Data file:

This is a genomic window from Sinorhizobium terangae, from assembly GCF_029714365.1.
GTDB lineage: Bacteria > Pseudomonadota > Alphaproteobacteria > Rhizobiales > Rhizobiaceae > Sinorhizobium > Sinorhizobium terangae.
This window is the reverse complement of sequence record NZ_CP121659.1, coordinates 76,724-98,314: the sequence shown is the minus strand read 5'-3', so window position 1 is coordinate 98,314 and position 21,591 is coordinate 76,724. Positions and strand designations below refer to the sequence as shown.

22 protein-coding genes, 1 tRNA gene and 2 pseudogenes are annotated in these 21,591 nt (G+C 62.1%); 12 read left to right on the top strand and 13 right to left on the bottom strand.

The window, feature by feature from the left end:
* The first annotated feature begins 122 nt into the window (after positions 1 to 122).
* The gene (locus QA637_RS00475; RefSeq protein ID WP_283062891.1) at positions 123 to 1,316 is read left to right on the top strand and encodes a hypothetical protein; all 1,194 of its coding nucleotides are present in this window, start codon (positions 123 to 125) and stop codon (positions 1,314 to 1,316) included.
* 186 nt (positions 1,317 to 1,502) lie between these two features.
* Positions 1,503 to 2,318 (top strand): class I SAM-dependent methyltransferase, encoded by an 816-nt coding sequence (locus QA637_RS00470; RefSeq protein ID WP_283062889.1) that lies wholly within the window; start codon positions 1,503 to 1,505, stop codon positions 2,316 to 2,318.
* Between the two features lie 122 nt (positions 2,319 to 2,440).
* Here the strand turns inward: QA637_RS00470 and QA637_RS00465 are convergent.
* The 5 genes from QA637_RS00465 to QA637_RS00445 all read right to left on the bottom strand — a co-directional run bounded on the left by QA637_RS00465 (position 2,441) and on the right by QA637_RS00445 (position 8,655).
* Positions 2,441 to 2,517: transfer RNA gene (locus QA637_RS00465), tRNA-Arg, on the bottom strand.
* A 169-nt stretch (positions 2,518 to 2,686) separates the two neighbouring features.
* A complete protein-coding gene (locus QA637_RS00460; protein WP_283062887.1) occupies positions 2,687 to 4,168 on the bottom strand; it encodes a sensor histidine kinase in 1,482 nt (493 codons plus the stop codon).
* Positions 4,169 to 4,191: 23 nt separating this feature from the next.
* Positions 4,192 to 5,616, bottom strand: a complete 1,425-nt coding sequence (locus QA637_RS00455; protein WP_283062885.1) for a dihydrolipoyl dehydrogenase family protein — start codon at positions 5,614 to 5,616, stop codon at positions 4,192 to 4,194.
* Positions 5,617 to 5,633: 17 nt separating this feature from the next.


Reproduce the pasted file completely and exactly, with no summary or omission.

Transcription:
This is a genomic window from Sinorhizobium terangae, from assembly GCF_029714365.1.
GTDB lineage: Bacteria > Pseudomonadota > Alphaproteobacteria > Rhizobiales > Rhizobiaceae > Sinorhizobium > Sinorhizobium terangae.
This window is the reverse complement of sequence record NZ_CP121659.1, coordinates 76,724-98,314: the sequence shown is the minus strand read 5'-3', so window position 1 is coordinate 98,314 and position 21,591 is coordinate 76,724. Positions and strand designations below refer to the sequence as shown.

22 protein-coding genes, 1 tRNA gene and 2 pseudogenes are annotated in these 21,591 nt (G+C 62.1%); 12 read left to right on the top strand and 13 right to left on the bottom strand.

The window, feature by feature from the left end:
* The first annotated feature begins 122 nt into the window (after positions 1 to 122).
* The gene (locus QA637_RS00475; RefSeq protein ID WP_283062891.1) at positions 123 to 1,316 is read left to right on the top strand and encodes a hypothetical protein; all 1,194 of its coding nucleotides are present in this window, start codon (positions 123 to 125) and stop codon (positions 1,314 to 1,316) included.
* 186 nt (positions 1,317 to 1,502) lie between these two features.
* Positions 1,503 to 2,318 (top strand): class I SAM-dependent methyltransferase, encoded by an 816-nt coding sequence (locus QA637_RS00470; RefSeq protein ID WP_283062889.1) that lies wholly within the window; start codon positions 1,503 to 1,505, stop codon positions 2,316 to 2,318.
* Between the two features lie 122 nt (positions 2,319 to 2,440).
* Here the strand turns inward: QA637_RS00470 and QA637_RS00465 are convergent.
* The 5 genes from QA637_RS00465 to QA637_RS00445 all read right to left on the bottom strand — a co-directional run bounded on the left by QA637_RS00465 (position 2,441) and on the right by QA637_RS00445 (position 8,655).
* Positions 2,441 to 2,517: transfer RNA gene (locus QA637_RS00465), tRNA-Arg, on the bottom strand.
* A 169-nt stretch (positions 2,518 to 2,686) separates the two neighbouring features.
* A complete protein-coding gene (locus QA637_RS00460; protein WP_283062887.1) occupies positions 2,687 to 4,168 on the bottom strand; it encodes a sensor histidine kinase in 1,482 nt (493 codons plus the stop codon).
* Positions 4,169 to 4,191: 23 nt separating this feature from the next.
* Positions 4,192 to 5,616, bottom strand: a complete 1,425-nt coding sequence (locus QA637_RS00455; protein WP_283062885.1) for a dihydrolipoyl dehydrogenase family protein — start codon at positions 5,614 to 5,616, stop codon at positions 4,192 to 4,194.
* Positions 5,617 to 5,633: 17 nt separating this feature from the next.